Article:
• .Max File Size........Given: {block size = 4kpointer size = 4B,We get:Max File Size = number of pointers × block size= (number of pointers12direct+ 1k1−indirect+ 1k × 1k2−indirect+ 1k × 1k × 1k3−indirect) × 4k= 48k + 4M + 4G + 4T61 / 78
  • Ext2 Superblock▶ Magic Number: 0xEF53▶ Revision Level: determines what new features areavailable▶ Mount Count and Maximum Mount Count: determines ifthe system should be fully checked▶ Block Group Number: indicates the block group holdingthis superblock▶ Block Size: usually 4k▶ Blocks per Group: 8bits × block size▶ Free Blocks: System-wide free blocks▶ Free Inodes: System-wide free inodes▶ First Inode: First inode number in the file system▶ see more: ∼# dumpe2fs /dev/sda162 / 78
  • Ext2 File TypesFile type Description0 Unknown1 Regular file2 Directory3 Character device4 Block device5 Named pipe6 Socket7 Symbolic linkDevice file, pipe, and socket: No data blocks are required.All info is stored in the inodeFast symbolic link: Short path name (< 60 chars) needs nodata block. Can be stored in the 15 pointerfields63 / 78
  • Ext2 Directories0 11|12 23|24 39|40+----+--+-+-+----+----+--+-+-+----+----+--+-+-+----+----+--//--+| 21 |12|1|2|. | 22 |12|2|2|.. | 53 |16|5|2|hell|o | |+----+--+-+-+----+----+--+-+-+----+----+--+-+-+----+----+--//--+,--------> inode number| ,---> record length| | ,---> name length| | | ,---> file type| | | | ,----> name+----+--+-+-+----+0 | 21 |12|1|2|. |+----+--+-+-+----+12| 22 |12|2|2|.. |+----+--+-+-+----+----+24| 53 |16|5|2|hell|o |+----+--+-+-+----+----+40| 67 |28|3|2|usr |+----+--+-+-+----+----+52| 0 |16|7|1|oldf|ile |+----+--+-+-+----+----+68| 34 |12|4|2|sbin|+----+--+-+-+----+▶ Directories are special files▶ “.” and “..” first▶ Padding to 4 ×▶ inode number is 0 — deletedfile64 / 78
  • Many different FS are in use.Windows........uses drive letter (C:, D:, ...) to identify each FS.UNIX........integrates multiple FS into a single structure▶ From user’s view, there is only one FS hierarchy∼$ man fs65 / 78
  • Virtural File Systems.Put common parts of all FS in a separate layer........▶ It’s a layer in the kernel▶ It’s a common interface to several kinds of file systems▶ It calls the underlying concrete FS to actual manage thedataUserprocessFS 1 FS 2 FS 3Buffer cacheVirtual file systemFilesystemVFS interfacePOSIX66 / 78
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  • .Virtual File System........▶ Manages kernel level file abstractions in one format forall file systems▶ Receives system call requests from user level (e.g.write, open, stat, link)▶ Interacts with a specific file system based on mountpoint traversal▶ Receives requests from other parts of the kernel, mostlyfrom memory management.Real File Systems........▶ managing file & directory data▶ managing meta-data: timestamps, owners, protection,etc.▶ disk data, NFS data... translate←−−−−−−−−−→VFS data68 / 78
  • File System Mounting/a b acp q r q q rd/c dbDiskette/Hard diskHard diskx y zx y zFig. 10-26. (a) Separate file systems. (b) After mounting.69 / 78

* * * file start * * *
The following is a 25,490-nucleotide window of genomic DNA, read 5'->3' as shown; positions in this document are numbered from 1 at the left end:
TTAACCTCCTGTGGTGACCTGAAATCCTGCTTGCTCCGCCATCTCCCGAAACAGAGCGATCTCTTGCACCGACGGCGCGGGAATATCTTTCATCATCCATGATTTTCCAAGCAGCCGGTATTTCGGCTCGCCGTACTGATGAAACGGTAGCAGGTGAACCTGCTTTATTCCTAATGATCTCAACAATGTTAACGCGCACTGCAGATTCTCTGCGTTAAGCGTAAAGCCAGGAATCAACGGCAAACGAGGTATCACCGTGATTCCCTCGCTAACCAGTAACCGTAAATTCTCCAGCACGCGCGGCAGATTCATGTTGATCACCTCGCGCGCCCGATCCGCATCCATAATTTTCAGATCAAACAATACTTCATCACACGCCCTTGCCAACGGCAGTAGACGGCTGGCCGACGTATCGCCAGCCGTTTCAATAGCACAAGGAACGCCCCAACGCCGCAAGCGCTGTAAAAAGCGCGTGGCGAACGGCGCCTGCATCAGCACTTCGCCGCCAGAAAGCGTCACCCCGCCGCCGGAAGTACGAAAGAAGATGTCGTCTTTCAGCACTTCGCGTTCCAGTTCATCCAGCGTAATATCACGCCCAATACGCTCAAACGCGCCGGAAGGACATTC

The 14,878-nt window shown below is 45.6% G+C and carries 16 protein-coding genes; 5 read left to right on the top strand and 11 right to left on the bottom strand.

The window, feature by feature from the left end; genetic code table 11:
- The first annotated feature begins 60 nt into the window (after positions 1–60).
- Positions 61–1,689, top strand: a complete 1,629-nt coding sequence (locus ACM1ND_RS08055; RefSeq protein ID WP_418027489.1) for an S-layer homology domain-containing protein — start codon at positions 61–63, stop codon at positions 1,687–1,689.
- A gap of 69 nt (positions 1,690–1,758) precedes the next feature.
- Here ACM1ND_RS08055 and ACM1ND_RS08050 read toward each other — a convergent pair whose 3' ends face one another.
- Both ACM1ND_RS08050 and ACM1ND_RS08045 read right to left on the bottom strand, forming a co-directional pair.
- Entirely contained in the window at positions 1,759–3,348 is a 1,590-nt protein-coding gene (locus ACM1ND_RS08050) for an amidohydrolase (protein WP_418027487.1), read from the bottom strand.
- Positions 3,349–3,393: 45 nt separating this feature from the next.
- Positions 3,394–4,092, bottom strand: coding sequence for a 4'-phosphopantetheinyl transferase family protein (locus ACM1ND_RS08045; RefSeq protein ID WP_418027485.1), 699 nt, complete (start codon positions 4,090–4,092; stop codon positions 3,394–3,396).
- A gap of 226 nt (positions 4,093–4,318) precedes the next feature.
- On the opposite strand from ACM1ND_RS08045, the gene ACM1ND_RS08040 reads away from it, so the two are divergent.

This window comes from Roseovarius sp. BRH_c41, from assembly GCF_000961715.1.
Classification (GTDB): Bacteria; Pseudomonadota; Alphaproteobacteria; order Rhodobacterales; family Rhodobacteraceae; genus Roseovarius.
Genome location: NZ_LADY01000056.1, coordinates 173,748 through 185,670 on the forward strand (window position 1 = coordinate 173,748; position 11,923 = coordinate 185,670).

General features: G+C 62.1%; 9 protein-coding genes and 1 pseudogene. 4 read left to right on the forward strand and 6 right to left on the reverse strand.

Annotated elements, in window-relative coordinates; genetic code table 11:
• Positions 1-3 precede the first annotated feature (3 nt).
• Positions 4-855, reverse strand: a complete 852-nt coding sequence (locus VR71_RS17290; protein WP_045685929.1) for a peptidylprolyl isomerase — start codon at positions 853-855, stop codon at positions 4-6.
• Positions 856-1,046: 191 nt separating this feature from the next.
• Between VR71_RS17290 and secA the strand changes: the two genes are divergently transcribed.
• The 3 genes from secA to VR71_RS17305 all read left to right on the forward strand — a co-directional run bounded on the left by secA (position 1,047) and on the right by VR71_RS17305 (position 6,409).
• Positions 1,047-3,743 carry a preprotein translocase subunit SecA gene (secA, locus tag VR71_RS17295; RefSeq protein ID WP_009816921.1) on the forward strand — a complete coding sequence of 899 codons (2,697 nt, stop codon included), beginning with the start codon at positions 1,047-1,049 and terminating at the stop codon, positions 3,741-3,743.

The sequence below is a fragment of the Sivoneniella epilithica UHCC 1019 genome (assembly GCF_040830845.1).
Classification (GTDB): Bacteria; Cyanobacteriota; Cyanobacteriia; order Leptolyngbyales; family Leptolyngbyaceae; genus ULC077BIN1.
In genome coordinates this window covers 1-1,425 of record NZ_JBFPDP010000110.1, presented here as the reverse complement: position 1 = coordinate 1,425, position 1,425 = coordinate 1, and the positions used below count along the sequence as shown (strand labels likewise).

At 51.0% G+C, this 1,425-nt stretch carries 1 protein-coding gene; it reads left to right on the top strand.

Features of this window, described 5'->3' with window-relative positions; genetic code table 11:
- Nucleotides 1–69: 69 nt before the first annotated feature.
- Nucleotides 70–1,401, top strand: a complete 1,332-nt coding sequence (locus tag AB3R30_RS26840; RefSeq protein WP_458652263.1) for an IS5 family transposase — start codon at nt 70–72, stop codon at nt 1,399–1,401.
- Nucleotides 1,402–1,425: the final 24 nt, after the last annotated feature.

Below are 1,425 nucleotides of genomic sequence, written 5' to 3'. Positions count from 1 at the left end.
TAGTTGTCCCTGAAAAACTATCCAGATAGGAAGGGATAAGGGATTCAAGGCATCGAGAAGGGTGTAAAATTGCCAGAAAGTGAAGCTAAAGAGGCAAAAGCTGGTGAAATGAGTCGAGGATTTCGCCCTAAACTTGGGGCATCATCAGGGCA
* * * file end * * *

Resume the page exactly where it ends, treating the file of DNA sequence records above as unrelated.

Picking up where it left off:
• A FS must be mounted before it can be used.Mount — The file system is registered with theVFS........▶ The superblock is read into the VFS superblock▶ The table of addresses of functions the VFS requires isread into the VFS superblock▶ The FS’ topology info is mapped onto the VFSsuperblock data structure.The VFS keeps a list of the mounted file systemstogether with their superblocks........The VFS superblock contains:▶ Device, blocksize▶ Pointer to the root inode▶ Pointer to a set of superblock routines▶ Pointer to file_system_type data structure▶ more...70 / 78
  • V-node▶ Every file/directory in the VFS has a VFS inode, kept inthe VFS inode cache▶ The real FS builds the VFS inode from its own info.Like the EXT2 inodes, the VFS inodes describe........▶ files and directories within the system▶ the contents and topology of the Virtual File System71 / 78
  • VFS Operation...Processtable0Filedescriptors...V-nodesopenreadwriteFunctionpointers...24VFSReadfunctionFS 1Call fromVFS intoFS 172 / 78
  • Linux VFS.The Common File Model........All other filesystems must map their own concepts into thecommon file modelFor example, FAT filesystems do not have inodes.▶ The main components of the common file model are- superblock – information about mounted filesystem- inode – information about a specific file- file – information about an open file- dentry – information about directory entry▶ Geared toward Unix FS73 / 78
  • .The Superblock Object........▶ is implemented by each FS and is used to storeinformation describing that specific FS▶ usually corresponds to the filesystem superblock or thefilesystem control block▶ Filesystems that are not disk-based (such as sysfs, proc)generate the superblock on-the-fly and store it inmemory▶ struct super_block in <linux/fs.h>▶ s_op in struct super_block
  • struct super_operations —the superblock operations table▶ Each item in this table is a pointer to a function thatoperates on a superblock object74 / 78
  • .The Inode Object........▶ For Unix-style filesystems, this information is simplyread from the on-disk inode▶ For others, the inode object is constructed in memory inwhatever manner is applicable to the filesystem▶ struct inode in <linux/fs.h>▶ An inode represents each file on a FS, but the inodeobject is constructed in memory only as files areaccessed▶ includes special files, such as device files or pipes▶ i_op
  • struct inode_operations75 / 78
  • .The Dentry Object........▶ components in a path▶ makes path name lookup easier▶ struct dentry in <linux/dcache.h>▶ created on-the-fly from a string representation of a pathname76 / 78
  • .Dentry State........▶ used▶ unused▶ negative.Dentry Cache........consists of three parts:1. Lists of “used” dentries2. A doubly linked “least recently used” list of unused andnegative dentry objects3. A hash table and hashing function used to quicklyresolve a given path into the associated dentry object77 / 78
  • .The File Object........▶ is the in-memory representation of an open file▶ open() ⇒ create; close() ⇒ destroy▶ there can be multiple file objects in existence for thesame file▶ Because multiple processes can open and manipulate afile at the same time▶ struct file in <linux/fs.h>78 / 78